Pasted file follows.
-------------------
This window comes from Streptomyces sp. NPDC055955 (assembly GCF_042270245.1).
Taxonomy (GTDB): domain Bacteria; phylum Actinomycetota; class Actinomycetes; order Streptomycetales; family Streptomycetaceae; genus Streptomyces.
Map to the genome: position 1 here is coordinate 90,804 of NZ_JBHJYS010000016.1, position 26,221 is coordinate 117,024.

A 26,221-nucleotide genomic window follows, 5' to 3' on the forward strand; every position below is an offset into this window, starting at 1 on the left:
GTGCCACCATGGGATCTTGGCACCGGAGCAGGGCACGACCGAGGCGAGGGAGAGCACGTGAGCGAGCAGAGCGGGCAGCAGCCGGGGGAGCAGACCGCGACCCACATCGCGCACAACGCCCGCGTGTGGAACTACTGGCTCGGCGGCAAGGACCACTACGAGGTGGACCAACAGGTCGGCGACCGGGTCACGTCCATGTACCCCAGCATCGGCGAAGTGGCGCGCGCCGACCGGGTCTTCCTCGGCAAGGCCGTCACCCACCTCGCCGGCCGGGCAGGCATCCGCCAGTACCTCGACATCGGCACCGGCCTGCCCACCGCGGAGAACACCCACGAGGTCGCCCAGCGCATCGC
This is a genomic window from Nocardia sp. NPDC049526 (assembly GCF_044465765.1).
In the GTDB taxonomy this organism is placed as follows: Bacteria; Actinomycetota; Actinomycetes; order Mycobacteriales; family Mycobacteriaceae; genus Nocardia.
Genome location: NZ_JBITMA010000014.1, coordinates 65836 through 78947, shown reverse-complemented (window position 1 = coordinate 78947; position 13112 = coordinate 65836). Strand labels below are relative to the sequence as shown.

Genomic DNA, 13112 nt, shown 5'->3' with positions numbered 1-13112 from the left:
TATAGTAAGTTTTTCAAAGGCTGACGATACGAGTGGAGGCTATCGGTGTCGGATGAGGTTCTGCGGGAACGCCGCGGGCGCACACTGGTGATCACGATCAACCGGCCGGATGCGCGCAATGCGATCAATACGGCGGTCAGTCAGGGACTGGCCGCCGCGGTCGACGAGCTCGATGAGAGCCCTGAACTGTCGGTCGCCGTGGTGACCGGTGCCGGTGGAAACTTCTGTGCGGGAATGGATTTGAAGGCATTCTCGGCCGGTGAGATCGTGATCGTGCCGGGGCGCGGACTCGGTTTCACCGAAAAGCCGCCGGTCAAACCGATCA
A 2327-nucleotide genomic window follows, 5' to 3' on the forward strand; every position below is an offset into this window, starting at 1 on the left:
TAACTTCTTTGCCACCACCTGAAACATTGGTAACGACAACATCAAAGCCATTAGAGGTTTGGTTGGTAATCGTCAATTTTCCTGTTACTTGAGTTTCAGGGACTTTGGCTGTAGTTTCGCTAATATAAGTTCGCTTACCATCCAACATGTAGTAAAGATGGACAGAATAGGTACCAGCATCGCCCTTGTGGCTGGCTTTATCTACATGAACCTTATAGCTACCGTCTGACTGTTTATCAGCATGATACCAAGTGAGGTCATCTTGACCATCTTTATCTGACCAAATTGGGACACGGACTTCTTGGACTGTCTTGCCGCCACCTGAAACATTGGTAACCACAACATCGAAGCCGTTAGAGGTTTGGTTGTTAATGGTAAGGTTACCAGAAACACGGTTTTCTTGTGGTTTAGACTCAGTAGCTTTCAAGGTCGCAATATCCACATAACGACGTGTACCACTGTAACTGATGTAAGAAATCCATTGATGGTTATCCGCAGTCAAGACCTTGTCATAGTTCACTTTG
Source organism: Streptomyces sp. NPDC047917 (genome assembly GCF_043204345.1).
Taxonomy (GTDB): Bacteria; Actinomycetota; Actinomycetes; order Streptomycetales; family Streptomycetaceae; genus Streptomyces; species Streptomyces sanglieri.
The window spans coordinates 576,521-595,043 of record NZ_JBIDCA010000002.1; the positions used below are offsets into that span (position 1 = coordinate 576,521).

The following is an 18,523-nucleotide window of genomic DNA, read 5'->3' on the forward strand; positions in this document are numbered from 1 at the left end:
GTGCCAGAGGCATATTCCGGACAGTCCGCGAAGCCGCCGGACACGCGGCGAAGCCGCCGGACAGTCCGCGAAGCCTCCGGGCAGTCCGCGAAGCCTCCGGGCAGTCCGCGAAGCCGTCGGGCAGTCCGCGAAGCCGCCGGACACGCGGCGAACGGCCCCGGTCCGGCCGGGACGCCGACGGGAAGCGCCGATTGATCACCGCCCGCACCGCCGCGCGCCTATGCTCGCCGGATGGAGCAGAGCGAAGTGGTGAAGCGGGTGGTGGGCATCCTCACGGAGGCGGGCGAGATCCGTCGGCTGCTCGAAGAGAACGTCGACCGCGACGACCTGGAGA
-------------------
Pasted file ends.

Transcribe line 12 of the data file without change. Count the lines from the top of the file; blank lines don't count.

TAACTTCTTTGCCACCACCTGAAACATTGGTAACGACAACATCAAAGCCATTAGAGGTTTGGTTGGTAATCGTCAATTTTCCTGTTACTTGAGTTTCAGGGACTTTGGCTGTAGTTTCGCTAATATAAGTTCGCTTACCATCCAACATGTAGTAAAGATGGACAGAATAGGTACCAGCATCGCCCTTGTGGCTGGCTTTATCTACATGAACCTTATAGCTACCGTCTGACTGTTTATCAGCATGATACCAAGTGAGGTCATCTTGACCATCTTTATCTGACCAAATTGGGACACGGACTTCTTGGACTGTCTTGCCGCCACCTGAAACATTGGTAACCACAACATCGAAGCCGTTAGAGGTTTGGTTGTTAATGGTAAGGTTACCAGAAACACGGTTTTCTTGTGGTTTAGACTCAGTAGCTTTCAAGGTCGCAATATCCACATAACGACGTGTACCACTGTAACTGATGTAAGAAATCCATTGATGGTTATCCGCAGTCAAGACCTTGTCATAGTTCACTTTG